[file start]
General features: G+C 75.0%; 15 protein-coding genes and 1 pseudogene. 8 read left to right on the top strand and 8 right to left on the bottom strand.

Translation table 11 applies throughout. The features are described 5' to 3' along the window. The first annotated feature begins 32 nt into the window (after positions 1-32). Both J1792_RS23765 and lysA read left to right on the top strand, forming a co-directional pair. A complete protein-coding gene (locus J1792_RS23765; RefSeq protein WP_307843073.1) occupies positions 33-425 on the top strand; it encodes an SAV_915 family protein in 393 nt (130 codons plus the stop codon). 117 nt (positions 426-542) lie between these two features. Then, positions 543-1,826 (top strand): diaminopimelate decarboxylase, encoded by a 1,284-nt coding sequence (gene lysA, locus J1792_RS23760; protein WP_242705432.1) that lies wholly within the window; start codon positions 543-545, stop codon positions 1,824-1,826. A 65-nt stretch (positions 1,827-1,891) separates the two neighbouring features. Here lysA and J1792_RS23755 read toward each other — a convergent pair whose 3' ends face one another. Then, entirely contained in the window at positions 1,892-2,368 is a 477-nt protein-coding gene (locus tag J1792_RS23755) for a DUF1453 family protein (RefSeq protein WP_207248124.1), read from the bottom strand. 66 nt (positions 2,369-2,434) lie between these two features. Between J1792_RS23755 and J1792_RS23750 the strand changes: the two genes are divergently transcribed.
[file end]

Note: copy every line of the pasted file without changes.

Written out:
General features: G+C 75.0%; 15 protein-coding genes and 1 pseudogene. 8 read left to right on the top strand and 8 right to left on the bottom strand.

Translation table 11 applies throughout. The features are described 5' to 3' along the window. The first annotated feature begins 32 nt into the window (after positions 1-32). Both J1792_RS23765 and lysA read left to right on the top strand, forming a co-directional pair. A complete protein-coding gene (locus J1792_RS23765; RefSeq protein WP_307843073.1) occupies positions 33-425 on the top strand; it encodes an SAV_915 family protein in 393 nt (130 codons plus the stop codon). 117 nt (positions 426-542) lie between these two features. Then, positions 543-1,826 (top strand): diaminopimelate decarboxylase, encoded by a 1,284-nt coding sequence (gene lysA, locus J1792_RS23760; protein WP_242705432.1) that lies wholly within the window; start codon positions 543-545, stop codon positions 1,824-1,826. A 65-nt stretch (positions 1,827-1,891) separates the two neighbouring features. Here lysA and J1792_RS23755 read toward each other — a convergent pair whose 3' ends face one another. Then, entirely contained in the window at positions 1,892-2,368 is a 477-nt protein-coding gene (locus tag J1792_RS23755) for a DUF1453 family protein (RefSeq protein WP_207248124.1), read from the bottom strand. 66 nt (positions 2,369-2,434) lie between these two features. Between J1792_RS23755 and J1792_RS23750 the strand changes: the two genes are divergently transcribed.